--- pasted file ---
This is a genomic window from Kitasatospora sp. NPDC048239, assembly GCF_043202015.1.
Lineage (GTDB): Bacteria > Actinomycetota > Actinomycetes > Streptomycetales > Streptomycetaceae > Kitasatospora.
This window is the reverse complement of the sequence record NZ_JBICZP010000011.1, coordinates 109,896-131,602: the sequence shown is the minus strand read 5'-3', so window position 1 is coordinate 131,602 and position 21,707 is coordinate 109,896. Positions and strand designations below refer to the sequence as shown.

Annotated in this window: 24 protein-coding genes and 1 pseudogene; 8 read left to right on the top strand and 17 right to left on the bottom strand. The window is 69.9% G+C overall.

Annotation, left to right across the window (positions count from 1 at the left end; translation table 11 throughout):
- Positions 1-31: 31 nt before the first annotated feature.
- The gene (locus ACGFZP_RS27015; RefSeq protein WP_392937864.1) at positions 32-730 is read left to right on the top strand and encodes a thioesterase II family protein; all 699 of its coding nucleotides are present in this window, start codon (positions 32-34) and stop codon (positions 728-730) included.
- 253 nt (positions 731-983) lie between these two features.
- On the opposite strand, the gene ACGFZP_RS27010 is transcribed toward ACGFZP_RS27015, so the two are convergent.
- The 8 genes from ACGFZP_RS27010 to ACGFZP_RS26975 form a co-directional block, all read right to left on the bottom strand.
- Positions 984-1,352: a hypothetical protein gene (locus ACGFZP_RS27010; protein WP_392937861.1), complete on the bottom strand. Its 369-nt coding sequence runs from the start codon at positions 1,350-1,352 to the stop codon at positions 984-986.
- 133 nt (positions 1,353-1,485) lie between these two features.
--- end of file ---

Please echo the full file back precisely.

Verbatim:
This is a genomic window from Kitasatospora sp. NPDC048239, assembly GCF_043202015.1.
Lineage (GTDB): Bacteria > Actinomycetota > Actinomycetes > Streptomycetales > Streptomycetaceae > Kitasatospora.
This window is the reverse complement of the sequence record NZ_JBICZP010000011.1, coordinates 109,896-131,602: the sequence shown is the minus strand read 5'-3', so window position 1 is coordinate 131,602 and position 21,707 is coordinate 109,896. Positions and strand designations below refer to the sequence as shown.

Annotated in this window: 24 protein-coding genes and 1 pseudogene; 8 read left to right on the top strand and 17 right to left on the bottom strand. The window is 69.9% G+C overall.

Annotation, left to right across the window (positions count from 1 at the left end; translation table 11 throughout):
- Positions 1-31: 31 nt before the first annotated feature.
- The gene (locus ACGFZP_RS27015; RefSeq protein WP_392937864.1) at positions 32-730 is read left to right on the top strand and encodes a thioesterase II family protein; all 699 of its coding nucleotides are present in this window, start codon (positions 32-34) and stop codon (positions 728-730) included.
- 253 nt (positions 731-983) lie between these two features.
- On the opposite strand, the gene ACGFZP_RS27010 is transcribed toward ACGFZP_RS27015, so the two are convergent.
- The 8 genes from ACGFZP_RS27010 to ACGFZP_RS26975 form a co-directional block, all read right to left on the bottom strand.
- Positions 984-1,352: a hypothetical protein gene (locus ACGFZP_RS27010; protein WP_392937861.1), complete on the bottom strand. Its 369-nt coding sequence runs from the start codon at positions 1,350-1,352 to the stop codon at positions 984-986.
- 133 nt (positions 1,353-1,485) lie between these two features.